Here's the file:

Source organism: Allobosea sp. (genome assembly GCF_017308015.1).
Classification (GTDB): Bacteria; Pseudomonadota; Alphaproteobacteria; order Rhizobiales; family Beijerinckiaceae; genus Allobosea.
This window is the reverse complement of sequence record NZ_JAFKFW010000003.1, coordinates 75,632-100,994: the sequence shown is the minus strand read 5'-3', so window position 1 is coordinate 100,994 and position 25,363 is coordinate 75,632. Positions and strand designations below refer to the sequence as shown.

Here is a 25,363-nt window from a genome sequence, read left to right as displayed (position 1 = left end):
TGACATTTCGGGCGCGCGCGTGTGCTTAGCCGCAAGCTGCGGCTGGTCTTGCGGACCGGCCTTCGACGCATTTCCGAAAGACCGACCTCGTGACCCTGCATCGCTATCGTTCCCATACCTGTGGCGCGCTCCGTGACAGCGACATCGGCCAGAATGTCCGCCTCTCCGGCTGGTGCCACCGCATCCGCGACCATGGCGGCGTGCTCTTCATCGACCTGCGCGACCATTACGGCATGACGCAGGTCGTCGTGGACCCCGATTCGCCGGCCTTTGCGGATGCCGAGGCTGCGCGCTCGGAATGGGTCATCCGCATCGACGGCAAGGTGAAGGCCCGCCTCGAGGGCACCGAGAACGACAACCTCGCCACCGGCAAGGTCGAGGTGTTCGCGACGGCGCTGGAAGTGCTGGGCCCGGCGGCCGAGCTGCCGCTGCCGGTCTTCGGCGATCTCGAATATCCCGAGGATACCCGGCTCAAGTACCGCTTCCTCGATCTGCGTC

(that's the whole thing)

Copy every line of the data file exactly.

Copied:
Source organism: Allobosea sp. (genome assembly GCF_017308015.1).
Classification (GTDB): Bacteria; Pseudomonadota; Alphaproteobacteria; order Rhizobiales; family Beijerinckiaceae; genus Allobosea.
This window is the reverse complement of sequence record NZ_JAFKFW010000003.1, coordinates 75,632-100,994: the sequence shown is the minus strand read 5'-3', so window position 1 is coordinate 100,994 and position 25,363 is coordinate 75,632. Positions and strand designations below refer to the sequence as shown.

Here is a 25,363-nt window from a genome sequence, read left to right as displayed (position 1 = left end):
TGACATTTCGGGCGCGCGCGTGTGCTTAGCCGCAAGCTGCGGCTGGTCTTGCGGACCGGCCTTCGACGCATTTCCGAAAGACCGACCTCGTGACCCTGCATCGCTATCGTTCCCATACCTGTGGCGCGCTCCGTGACAGCGACATCGGCCAGAATGTCCGCCTCTCCGGCTGGTGCCACCGCATCCGCGACCATGGCGGCGTGCTCTTCATCGACCTGCGCGACCATTACGGCATGACGCAGGTCGTCGTGGACCCCGATTCGCCGGCCTTTGCGGATGCCGAGGCTGCGCGCTCGGAATGGGTCATCCGCATCGACGGCAAGGTGAAGGCCCGCCTCGAGGGCACCGAGAACGACAACCTCGCCACCGGCAAGGTCGAGGTGTTCGCGACGGCGCTGGAAGTGCTGGGCCCGGCGGCCGAGCTGCCGCTGCCGGTCTTCGGCGATCTCGAATATCCCGAGGATACCCGGCTCAAGTACCGCTTCCTCGATCTGCGTC